US Govt. objects to Ezjet boss changing plea
…accuses him of dishonesty, says he filed motion when he learnt of jail time-Attorney
March 2, 2014
EZjet Boss, Sonny Ramdeo
Ramdeo, who was behind the failed low cost carrier EZjet, was charged in the US with embezzling millions from the hospital chain he had been employed.
Ramdeo initially pleaded not guilty, then changed his plea to guilty and last month filed another motion to withdraw his guilty plea.
Wifredo Ferrer, the United States prosecutor handling the case, on Friday last filed a motion with the court asking that Ramdeo’s attempt to change his guilty plea be refused.
According to the attorney, Ramdeo’s motion to change his plea alleges contradictions to his sworn testimony.
The US Government, through Ferrer, noted that in Ramdeo’s motion, he said that counsel had not reviewed the evidence that the government would present at trial and that he had been coerced and threatened resulting in his entry of pleas of guilty.
Ramdeo further alleged that counsel did not meet with him during the recess granted by the court to discuss the plea and the factual proffer.
The US Government contends that the Court should not permit Ramdeo to withdraw his guilty plea, for he has shown no legally cognizable reason to do so.
According to the US Prosecutor, a defendant may withdraw his plea before sentencing if he “can show a fair and just reason for requesting the withdrawal.”
He notes, further, that the defendant bears the burden of showing that he is entitled to withdraw his guilty plea.
“A mere declaration of innocence does not entitle a defendant to withdraw his guilty plea… Guilty pleas would be of little value to the judicial system if a defendant’s later conclusory assertion of innocence automatically negated his plea,” Ferrer argues in his motion.
He said that there are a number of factors for the Court to consider in deciding whether Ramdeo has met his burden of showing a just and fair reason to withdraw his guilty plea.
“Whether close assistance of counsel was available; whether the plea was knowing and voluntary; whether judicial resources would be conserved; and whether the government would be prejudiced if the defendant were allowed to withdraw his plea.”
He cited, also, that Ramdeo’s admission of factual guilt at hearing and the timing of the motion to withdraw.
Ferrer charges that “each of these factors militates against permitting the defendant to withdraw his plea.”
The attorney argues that Ramdeo had counsel from the time of his initial appearance to the time of his plea.
The Federal Public Defender’s Office represented him from his initial appearance, on January 2, 2013, through this Court’s order granting its withdrawal on February 5, 2013.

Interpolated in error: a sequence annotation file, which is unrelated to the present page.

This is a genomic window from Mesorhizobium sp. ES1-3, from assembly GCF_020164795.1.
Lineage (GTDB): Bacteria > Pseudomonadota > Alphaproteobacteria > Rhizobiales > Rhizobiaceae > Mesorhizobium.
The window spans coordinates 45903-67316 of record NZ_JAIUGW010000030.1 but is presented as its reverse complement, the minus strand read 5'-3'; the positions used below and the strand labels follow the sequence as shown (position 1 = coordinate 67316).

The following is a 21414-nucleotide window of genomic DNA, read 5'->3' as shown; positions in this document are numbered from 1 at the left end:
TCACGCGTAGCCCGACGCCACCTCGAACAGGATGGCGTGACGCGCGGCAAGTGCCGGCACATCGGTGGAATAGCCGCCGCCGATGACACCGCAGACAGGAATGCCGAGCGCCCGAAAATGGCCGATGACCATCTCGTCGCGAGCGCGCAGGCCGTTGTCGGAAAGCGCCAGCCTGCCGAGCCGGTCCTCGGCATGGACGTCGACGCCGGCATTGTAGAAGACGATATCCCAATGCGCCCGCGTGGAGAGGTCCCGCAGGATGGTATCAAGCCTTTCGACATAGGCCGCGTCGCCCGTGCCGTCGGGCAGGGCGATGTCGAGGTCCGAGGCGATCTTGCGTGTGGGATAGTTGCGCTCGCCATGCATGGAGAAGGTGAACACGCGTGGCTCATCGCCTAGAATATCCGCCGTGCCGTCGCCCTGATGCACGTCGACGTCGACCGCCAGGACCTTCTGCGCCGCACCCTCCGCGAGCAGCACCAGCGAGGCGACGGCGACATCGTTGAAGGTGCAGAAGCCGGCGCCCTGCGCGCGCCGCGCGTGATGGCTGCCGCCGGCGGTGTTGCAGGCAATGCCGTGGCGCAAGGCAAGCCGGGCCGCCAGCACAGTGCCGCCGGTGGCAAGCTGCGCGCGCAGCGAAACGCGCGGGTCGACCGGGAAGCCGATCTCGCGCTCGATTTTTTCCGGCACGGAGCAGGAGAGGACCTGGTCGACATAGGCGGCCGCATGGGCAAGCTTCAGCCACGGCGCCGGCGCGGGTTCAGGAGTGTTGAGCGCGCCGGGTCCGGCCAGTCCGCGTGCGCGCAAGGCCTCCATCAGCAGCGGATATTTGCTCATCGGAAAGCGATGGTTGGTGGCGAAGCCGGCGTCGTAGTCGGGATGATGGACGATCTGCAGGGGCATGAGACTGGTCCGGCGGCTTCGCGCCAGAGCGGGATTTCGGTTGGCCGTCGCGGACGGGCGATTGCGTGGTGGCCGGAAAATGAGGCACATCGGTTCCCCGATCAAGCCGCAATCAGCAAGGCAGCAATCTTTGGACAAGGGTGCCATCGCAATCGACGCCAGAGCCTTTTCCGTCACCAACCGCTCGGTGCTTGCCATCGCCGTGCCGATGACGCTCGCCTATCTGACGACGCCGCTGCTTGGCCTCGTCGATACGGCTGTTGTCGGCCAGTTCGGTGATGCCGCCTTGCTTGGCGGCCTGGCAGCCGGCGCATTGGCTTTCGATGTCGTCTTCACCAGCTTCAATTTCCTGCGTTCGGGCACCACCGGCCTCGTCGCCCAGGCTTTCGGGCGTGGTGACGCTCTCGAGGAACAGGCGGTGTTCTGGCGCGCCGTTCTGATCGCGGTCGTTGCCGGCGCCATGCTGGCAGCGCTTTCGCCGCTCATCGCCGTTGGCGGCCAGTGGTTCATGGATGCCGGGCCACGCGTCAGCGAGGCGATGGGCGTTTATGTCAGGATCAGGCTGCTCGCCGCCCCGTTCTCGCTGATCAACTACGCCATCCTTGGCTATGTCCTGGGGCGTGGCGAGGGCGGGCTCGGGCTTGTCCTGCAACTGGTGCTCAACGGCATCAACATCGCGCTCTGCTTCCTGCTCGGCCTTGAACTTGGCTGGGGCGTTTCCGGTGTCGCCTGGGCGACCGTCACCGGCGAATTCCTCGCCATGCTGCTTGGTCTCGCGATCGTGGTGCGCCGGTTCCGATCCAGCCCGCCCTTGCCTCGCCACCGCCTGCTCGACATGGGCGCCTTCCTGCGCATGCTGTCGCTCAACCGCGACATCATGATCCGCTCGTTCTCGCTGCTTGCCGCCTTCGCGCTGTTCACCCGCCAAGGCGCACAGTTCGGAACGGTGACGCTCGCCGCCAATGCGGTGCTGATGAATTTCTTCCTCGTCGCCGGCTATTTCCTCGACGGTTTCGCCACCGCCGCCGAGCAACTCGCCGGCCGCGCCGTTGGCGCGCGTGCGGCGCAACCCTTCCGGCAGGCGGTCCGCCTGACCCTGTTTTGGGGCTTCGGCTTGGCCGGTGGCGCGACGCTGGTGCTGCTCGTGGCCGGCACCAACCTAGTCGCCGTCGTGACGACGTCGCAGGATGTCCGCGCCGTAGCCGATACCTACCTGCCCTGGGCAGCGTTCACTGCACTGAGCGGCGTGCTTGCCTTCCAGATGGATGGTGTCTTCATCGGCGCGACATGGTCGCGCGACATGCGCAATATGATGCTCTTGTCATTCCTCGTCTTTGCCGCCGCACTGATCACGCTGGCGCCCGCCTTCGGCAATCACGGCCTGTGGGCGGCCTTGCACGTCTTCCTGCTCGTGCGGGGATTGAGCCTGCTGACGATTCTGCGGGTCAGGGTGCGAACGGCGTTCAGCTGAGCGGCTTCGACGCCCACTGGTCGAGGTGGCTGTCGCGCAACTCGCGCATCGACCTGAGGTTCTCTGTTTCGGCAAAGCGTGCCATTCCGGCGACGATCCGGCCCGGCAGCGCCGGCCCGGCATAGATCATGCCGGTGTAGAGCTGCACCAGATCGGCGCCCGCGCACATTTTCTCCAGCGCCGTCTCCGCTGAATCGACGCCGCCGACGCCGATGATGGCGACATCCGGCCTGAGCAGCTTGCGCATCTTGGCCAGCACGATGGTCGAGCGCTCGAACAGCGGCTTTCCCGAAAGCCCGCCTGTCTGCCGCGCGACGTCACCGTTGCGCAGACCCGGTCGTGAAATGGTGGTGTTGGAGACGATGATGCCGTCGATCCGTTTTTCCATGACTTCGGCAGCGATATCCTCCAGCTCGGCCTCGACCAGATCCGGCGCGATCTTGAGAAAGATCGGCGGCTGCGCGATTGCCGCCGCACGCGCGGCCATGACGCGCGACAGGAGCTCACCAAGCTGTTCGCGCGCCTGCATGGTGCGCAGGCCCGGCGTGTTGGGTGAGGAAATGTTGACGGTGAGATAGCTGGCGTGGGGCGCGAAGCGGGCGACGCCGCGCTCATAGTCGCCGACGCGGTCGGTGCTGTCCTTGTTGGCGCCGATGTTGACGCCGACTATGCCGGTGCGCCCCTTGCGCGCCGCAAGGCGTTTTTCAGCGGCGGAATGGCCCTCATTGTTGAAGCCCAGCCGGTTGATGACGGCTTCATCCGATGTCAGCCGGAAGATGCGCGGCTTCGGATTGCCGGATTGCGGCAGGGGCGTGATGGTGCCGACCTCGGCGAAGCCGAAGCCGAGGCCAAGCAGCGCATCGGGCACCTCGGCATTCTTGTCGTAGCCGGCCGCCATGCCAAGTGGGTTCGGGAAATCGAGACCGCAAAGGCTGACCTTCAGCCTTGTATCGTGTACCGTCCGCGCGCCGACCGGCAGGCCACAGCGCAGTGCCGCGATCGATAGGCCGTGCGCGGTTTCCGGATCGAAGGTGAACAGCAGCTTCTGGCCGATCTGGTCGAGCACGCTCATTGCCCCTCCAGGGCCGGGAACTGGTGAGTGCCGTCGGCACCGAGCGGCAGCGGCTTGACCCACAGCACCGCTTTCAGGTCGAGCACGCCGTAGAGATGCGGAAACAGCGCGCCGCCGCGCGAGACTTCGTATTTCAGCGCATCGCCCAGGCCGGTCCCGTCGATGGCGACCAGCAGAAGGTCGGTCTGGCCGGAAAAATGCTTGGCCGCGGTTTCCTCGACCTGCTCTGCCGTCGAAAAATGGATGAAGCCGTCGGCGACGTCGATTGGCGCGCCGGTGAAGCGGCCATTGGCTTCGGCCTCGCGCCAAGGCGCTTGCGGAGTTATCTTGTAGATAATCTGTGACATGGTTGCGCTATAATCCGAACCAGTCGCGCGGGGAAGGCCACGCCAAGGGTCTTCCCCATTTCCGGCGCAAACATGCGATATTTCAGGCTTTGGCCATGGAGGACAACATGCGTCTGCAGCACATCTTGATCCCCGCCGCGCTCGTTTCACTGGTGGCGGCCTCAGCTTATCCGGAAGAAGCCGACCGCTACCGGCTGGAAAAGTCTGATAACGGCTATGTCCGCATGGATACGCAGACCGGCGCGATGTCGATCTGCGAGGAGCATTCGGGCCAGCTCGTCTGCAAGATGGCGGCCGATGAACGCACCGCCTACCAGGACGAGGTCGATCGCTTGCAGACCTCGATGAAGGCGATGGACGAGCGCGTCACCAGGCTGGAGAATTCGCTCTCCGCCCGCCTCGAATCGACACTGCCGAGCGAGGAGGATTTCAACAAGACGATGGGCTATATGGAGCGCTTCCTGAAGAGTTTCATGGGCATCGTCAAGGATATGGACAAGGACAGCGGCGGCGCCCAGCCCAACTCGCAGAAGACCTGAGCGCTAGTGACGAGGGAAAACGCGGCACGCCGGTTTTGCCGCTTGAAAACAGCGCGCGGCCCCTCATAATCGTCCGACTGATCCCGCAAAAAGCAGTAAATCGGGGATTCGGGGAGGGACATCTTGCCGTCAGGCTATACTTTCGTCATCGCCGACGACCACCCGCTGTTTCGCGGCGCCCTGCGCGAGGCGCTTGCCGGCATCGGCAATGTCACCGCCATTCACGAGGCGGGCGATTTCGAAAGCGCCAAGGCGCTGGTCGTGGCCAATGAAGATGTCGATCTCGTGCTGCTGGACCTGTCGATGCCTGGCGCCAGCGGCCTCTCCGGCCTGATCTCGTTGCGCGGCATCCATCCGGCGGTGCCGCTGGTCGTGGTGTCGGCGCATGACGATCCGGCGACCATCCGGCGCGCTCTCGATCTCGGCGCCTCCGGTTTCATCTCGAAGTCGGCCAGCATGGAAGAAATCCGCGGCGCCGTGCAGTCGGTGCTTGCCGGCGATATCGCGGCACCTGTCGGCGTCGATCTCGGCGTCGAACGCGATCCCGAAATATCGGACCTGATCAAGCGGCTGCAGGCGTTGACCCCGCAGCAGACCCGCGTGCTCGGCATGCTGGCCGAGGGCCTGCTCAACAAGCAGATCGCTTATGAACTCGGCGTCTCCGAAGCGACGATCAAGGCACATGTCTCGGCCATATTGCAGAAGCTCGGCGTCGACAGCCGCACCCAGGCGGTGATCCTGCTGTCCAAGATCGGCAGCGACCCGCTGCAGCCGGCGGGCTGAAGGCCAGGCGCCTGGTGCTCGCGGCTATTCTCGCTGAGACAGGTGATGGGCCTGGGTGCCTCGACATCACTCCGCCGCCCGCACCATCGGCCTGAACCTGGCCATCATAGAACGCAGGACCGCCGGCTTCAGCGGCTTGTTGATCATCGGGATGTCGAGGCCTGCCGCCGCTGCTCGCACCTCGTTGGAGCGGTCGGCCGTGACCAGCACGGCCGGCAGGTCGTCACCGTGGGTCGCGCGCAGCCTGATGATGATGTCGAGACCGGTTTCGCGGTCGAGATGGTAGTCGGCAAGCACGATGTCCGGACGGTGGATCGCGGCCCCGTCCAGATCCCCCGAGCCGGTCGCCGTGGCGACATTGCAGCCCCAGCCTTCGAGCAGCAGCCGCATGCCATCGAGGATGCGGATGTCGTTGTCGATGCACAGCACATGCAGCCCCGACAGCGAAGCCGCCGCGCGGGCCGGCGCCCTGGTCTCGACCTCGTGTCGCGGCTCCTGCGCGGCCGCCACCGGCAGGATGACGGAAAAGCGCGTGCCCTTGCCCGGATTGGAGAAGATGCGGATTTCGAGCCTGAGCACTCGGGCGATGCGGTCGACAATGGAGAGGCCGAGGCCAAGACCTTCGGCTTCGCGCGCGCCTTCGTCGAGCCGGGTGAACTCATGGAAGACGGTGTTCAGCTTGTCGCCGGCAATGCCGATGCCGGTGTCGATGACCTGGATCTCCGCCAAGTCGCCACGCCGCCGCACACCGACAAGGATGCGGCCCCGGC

Valentin Rodriguez represented defendant from at least as early as January 30, 2013, through June 13, 2013.
Alan S. Diamond represented defendant from at least as early as May 13, 2013 through his entry of his pleas of guilty on October 1, 2013 and for a period of time thereafter.
According to Ferrer, Ramdeo admits that all of the attorneys noted met with him and specifically admits that attorney, Diamond met with defendant approximately seven different times both in attempt to prepare for trial and to resolve the case by plea.
He said that Ramdeo consulted with Diamond immediately prior to the change of plea hearing itself, and stated under oath that he was fully satisfied with the counsel, representation, and advice his attorney had given him.
“The defendant thus had the benefit of extremely close assistance of highly competent counsel…As such he should not be permitted to withdraw his plea.”
Ferrer further charged that “there could not be a clearer case of a defendant wanting to waste judicial resources.”
He says that Ramdeo had continued his trial time twice to prepare for resolution of the case, changed attorneys three times and utilized the services of court appointed counsel at least once during the process.
Ferrer in his motion objecting to the withdrawal alleges that Ramdeo is now making false accusations as to competent counsel in an effort to withdraw his plea.
“There is little question that his representations are false in light of the directly contradictory nature of his present claims when considering the plea colloquy including the false claim that counsel did not meet with defendant during the recess granted by the court on October 1, 2013, as evidenced by the US Marshal visitor log.”
Ferrer further argues that the timing of Ramdeo’s motion to change his plea again “indicates that it is motivated by the amount of time the defendant may face.”
He said that this motion by Ramdeo was filed approximately one month after the draft presentence report was made available to him.
“Consequently, the possibility of a motion to withdraw his guilty plea became fully formed approximately one month after he knew the possible sentence he faces.”
In seeking to reinforce his argument, Ferrer in quoting previous rulings noted that “A guilty plea is not a meaningless gesture to be renounced on a lark; it is a ‘grave and solemn act, which is accepted only with care and discernment…The Court should treat the defendant’s guilty plea as the grave and solemn act it was, and deny his motion to withdraw it.”